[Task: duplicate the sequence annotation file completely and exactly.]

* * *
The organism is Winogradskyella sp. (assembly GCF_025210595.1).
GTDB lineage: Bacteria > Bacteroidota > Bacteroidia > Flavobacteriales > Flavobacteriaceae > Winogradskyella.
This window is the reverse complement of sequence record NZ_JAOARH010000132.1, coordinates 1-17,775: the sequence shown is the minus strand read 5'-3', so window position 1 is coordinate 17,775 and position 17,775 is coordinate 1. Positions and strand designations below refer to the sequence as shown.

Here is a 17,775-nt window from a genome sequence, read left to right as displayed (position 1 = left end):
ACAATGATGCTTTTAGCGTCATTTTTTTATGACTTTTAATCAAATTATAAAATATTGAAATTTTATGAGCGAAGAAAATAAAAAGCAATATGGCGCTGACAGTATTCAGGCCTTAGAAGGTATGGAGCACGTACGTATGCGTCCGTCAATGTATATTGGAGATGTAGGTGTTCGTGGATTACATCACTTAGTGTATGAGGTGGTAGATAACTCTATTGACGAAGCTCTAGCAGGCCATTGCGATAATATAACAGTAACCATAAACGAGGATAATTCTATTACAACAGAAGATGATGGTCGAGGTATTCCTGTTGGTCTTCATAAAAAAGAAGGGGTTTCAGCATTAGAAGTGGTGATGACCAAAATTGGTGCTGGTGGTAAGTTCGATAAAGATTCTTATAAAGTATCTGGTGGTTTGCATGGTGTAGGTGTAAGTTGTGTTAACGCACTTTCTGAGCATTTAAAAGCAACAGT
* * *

The organism is Winogradskyella sp. (assembly GCF_025210595.1).
GTDB lineage: Bacteria > Bacteroidota > Bacteroidia > Flavobacteriales > Flavobacteriaceae > Winogradskyella.
This window is the reverse complement of sequence record NZ_JAOARH010000132.1, coordinates 1-17,775: the sequence shown is the minus strand read 5'-3', so window position 1 is coordinate 17,775 and position 17,775 is coordinate 1. Positions and strand designations below refer to the sequence as shown.

Here is a 17,775-nt window from a genome sequence, read left to right as displayed (position 1 = left end):
ACAATGATGCTTTTAGCGTCATTTTTTTATGACTTTTAATCAAATTATAAAATATTGAAATTTTATGAGCGAAGAAAATAAAAAGCAATATGGCGCTGACAGTATTCAGGCCTTAGAAGGTATGGAGCACGTACGTATGCGTCCGTCAATGTATATTGGAGATGTAGGTGTTCGTGGATTACATCACTTAGTGTATGAGGTGGTAGATAACTCTATTGACGAAGCTCTAGCAGGCCATTGCGATAATATAACAGTAACCATAAACGAGGATAATTCTATTACAACAGAAGATGATGGTCGAGGTATTCCTGTTGGTCTTCATAAAAAAGAAGGGGTTTCAGCATTAGAAGTGGTGATGACCAAAATTGGTGCTGGTGGTAAGTTCGATAAAGATTCTTATAAAGTATCTGGTGGTTTGCATGGTGTAGGTGTAAGTTGTGTTAACGCACTTTCTGAGCATTTAAAAGCAACAGT